Some of the most common illnesses seen in the clinic are gastrointestinal illnesses, respiratory illnesses and skin-related issues; the most common chronic illness is diabetes.

In Belize, Kenzie enjoyed multidisciplinary interactions with other students and Hillside staff.

“We students and Hillside staff had many different discussions surrounding diabetes in Belize because it is such a wide, systemic issue,” she says. “Many families live on subsistence farming of rice, beans and corn and have limited access to healthy fruits and vegetables. Many people also walk as their main form of transportation but have little exercise outside of necessary travel.

“It was hard to find a balance when educating the patients on their illnesses because simply telling them to modify their diet and to eat more vegetables and fewer carbohydrates was ineffective since they unfortunately do not have the access or the means to make that change,” she adds. “It was an up-close-and-personal look at how the social determinants of health shape health outcomes in different communities across the globe… Full understanding of the obstacles people face to good health was critical to effective education and was an ongoing process throughout the internship.”

In addition to pursuing her M.P.H. degree, Kenzie juggles two jobs, in a medical sales position and as an outbreak and interview response intern at the Iowa Department of Public Health.

“In addition to conducting routine patient interviews for reportable infectious diseases and any additional clusters or outbreaks, I also counsel patients on disease prevention strategies,” she says. “Moving forward, I’m hoping to continue along a similar path and build a career in infectious disease surveillance and prevention.

“My time in Belize allowed me to practice technical skills, such as problem solving and program evaluation, but also gave me insight into the unique challenges of health care and health improvement initiatives in resource-limited, multi-cultural communities,” she notes. “While my time there only strengthened my passion for working with infectious diseases, it caused me to broaden my scope and seriously consider a career in global health. Regardless of where I end up, Belize was a time of both extreme professional and personal growth and is an experience that I will not soon forget.”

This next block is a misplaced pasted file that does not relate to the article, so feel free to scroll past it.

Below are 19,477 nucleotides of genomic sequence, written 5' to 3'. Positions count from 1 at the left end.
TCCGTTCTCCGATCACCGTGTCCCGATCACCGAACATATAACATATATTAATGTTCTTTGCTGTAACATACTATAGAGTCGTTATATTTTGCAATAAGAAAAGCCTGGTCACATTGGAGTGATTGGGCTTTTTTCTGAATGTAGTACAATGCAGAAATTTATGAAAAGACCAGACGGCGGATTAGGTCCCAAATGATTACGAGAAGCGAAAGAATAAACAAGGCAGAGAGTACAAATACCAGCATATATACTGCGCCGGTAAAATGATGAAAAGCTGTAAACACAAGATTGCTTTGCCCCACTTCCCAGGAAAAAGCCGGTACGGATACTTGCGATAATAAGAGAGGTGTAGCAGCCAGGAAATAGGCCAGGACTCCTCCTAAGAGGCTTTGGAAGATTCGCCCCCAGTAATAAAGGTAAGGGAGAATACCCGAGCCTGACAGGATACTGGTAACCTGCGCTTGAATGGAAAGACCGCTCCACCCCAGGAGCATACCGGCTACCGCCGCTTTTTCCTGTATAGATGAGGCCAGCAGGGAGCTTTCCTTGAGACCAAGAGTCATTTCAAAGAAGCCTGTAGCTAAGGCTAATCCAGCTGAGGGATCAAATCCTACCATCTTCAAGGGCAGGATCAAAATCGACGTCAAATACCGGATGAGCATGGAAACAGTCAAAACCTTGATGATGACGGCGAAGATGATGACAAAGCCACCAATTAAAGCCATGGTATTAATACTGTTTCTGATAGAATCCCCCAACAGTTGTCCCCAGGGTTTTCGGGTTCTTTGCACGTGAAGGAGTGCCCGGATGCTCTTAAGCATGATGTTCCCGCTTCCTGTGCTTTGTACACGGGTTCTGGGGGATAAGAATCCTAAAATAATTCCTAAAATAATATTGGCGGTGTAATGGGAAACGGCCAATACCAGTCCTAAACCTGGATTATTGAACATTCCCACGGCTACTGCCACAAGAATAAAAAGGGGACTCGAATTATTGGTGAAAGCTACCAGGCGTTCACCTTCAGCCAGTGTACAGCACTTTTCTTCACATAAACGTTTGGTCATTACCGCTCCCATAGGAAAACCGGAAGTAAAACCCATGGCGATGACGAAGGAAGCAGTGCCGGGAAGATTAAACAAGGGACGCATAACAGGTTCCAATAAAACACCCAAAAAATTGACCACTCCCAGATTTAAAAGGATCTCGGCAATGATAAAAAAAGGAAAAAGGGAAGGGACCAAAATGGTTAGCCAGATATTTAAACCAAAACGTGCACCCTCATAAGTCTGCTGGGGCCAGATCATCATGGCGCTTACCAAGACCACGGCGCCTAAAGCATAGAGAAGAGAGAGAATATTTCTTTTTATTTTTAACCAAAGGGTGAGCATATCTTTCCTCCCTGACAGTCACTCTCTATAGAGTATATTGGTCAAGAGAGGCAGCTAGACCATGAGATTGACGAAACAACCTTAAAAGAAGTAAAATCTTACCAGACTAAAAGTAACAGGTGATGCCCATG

That personal growth included resolving her initial nervousness about traveling on her own to a place she hadn’t been before. Her fears “were instantly put to rest” upon landing at the airport in Punta Gorda, a city of just over 5,000 people. Jamie, the Hillside staff member who picked up her and other students, “set the tone for the rest of the trip” with his friendly introduction.

“I felt incredibly welcomed in every village and school that we visited, and it amazed me at how open locals were to answering our questions and discussing their lives in Belize,” Kenzie says. “Everyone was so friendly, greeting us whenever our paths crossed, and I never felt unsafe. Belize is breathtaking, a mix of rainforest, mountains and ocean, with hidden gems such as waterfalls and Mayan ruins found if you decide to wander far enough into the rainforest. The beaches are stunning and the water incredibly clear. However, it is the beautiful people of Belize, not the landscape, that are at the forefront of my mind as I reflect on my experience with nothing but fond memories and a wish to return again.”